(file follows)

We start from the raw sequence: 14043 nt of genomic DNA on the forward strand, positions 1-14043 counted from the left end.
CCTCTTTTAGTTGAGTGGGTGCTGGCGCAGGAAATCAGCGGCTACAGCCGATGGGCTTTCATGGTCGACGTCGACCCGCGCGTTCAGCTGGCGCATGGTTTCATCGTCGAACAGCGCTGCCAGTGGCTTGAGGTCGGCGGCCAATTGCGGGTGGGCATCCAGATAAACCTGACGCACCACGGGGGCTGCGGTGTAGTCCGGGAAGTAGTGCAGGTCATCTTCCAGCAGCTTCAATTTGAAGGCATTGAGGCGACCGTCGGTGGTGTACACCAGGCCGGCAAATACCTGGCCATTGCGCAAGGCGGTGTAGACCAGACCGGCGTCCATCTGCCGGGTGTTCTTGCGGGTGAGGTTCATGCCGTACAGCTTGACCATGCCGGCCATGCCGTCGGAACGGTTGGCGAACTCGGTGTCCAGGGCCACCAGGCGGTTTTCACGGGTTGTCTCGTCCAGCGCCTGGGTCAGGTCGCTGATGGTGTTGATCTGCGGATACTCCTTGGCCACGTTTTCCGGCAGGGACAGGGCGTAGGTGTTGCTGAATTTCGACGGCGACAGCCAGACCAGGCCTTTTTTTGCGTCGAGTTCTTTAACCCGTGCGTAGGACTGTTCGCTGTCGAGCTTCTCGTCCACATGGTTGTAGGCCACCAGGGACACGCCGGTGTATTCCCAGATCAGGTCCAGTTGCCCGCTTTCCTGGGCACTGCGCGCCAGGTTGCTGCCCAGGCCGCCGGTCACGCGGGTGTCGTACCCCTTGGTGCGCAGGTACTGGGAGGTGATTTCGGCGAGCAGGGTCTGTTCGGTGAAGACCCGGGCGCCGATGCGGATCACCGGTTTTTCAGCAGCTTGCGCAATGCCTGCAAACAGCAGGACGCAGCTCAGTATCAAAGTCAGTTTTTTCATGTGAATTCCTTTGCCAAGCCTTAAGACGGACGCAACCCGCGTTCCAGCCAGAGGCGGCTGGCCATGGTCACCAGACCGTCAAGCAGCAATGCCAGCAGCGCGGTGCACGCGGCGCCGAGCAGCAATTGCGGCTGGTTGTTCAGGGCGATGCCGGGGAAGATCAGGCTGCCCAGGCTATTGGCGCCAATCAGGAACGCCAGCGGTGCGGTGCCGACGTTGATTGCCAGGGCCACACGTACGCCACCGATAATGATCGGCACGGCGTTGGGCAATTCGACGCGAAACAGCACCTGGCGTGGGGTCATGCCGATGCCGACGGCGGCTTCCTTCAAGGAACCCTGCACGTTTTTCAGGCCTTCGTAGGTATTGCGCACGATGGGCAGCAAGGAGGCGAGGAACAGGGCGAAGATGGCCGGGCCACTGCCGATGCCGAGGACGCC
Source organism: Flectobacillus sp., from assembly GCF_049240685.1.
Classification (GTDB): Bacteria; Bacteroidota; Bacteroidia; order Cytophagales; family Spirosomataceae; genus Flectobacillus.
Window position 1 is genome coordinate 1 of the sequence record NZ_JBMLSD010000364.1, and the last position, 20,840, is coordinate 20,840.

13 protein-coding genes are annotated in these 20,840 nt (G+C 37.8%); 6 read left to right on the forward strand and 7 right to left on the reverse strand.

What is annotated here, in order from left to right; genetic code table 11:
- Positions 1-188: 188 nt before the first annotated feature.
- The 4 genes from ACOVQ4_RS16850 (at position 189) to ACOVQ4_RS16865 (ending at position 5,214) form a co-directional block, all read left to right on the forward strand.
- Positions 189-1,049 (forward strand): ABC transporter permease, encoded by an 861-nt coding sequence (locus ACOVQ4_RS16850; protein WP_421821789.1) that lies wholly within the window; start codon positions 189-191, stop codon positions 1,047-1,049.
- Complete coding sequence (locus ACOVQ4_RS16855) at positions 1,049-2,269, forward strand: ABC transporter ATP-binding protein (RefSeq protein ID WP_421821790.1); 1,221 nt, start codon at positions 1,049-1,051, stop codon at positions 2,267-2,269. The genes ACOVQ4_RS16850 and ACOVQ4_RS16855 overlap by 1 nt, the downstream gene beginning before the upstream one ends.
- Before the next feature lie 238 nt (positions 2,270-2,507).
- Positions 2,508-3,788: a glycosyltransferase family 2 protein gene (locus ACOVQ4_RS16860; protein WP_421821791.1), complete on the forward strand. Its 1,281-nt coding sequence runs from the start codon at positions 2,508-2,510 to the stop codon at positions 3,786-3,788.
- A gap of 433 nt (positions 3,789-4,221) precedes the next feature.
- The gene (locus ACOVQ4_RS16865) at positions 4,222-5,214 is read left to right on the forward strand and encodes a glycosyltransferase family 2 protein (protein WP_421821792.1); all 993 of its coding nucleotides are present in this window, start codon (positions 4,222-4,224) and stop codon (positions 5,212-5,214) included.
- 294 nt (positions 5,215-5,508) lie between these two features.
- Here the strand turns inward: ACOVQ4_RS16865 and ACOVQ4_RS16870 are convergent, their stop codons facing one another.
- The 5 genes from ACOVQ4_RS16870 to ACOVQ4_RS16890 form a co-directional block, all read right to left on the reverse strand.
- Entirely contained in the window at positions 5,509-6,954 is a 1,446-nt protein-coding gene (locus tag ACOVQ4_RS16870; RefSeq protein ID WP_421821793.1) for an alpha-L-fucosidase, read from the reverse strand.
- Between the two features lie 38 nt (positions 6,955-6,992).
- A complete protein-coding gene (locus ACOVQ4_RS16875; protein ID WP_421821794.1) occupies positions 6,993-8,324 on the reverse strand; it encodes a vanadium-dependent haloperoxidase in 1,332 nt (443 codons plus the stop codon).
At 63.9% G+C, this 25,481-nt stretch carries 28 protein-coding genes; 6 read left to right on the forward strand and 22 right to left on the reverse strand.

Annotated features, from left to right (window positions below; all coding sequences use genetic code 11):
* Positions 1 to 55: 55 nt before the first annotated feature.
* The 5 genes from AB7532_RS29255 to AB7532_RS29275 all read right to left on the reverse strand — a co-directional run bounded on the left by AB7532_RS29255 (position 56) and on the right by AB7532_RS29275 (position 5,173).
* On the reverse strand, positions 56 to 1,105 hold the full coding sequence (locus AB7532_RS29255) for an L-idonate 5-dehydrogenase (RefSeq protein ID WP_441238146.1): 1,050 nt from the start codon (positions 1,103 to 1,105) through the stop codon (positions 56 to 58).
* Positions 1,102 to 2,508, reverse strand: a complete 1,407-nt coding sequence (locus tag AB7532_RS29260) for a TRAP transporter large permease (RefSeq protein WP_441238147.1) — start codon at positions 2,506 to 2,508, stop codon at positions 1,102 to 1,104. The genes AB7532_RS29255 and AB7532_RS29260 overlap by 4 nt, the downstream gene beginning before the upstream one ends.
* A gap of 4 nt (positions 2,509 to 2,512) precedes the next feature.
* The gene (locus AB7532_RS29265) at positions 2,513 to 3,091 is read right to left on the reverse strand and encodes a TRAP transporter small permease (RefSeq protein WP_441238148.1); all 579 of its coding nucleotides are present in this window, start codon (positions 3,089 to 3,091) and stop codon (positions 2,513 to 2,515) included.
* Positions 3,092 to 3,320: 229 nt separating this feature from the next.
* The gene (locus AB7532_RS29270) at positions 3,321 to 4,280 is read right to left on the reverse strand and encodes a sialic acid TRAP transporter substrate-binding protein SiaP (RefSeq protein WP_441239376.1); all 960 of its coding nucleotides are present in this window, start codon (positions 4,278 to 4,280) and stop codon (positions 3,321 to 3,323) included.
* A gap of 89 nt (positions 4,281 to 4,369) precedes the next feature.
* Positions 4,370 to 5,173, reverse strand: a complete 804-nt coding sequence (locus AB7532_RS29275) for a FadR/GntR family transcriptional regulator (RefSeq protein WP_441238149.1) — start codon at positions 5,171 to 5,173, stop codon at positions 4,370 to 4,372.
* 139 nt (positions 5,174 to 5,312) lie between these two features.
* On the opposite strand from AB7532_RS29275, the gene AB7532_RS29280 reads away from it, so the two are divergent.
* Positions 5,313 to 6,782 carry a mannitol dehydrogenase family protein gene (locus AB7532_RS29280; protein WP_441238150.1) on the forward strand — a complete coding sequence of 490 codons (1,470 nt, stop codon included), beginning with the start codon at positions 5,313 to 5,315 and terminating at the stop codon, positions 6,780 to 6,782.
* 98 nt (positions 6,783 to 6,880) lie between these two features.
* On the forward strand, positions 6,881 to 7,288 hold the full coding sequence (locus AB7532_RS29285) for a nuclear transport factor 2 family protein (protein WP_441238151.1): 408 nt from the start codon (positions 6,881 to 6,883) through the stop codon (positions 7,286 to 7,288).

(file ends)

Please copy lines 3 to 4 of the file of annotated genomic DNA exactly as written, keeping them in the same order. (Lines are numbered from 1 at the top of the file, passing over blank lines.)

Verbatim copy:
Source organism: Flectobacillus sp., from assembly GCF_049240685.1.
Classification (GTDB): Bacteria; Bacteroidota; Bacteroidia; order Cytophagales; family Spirosomataceae; genus Flectobacillus.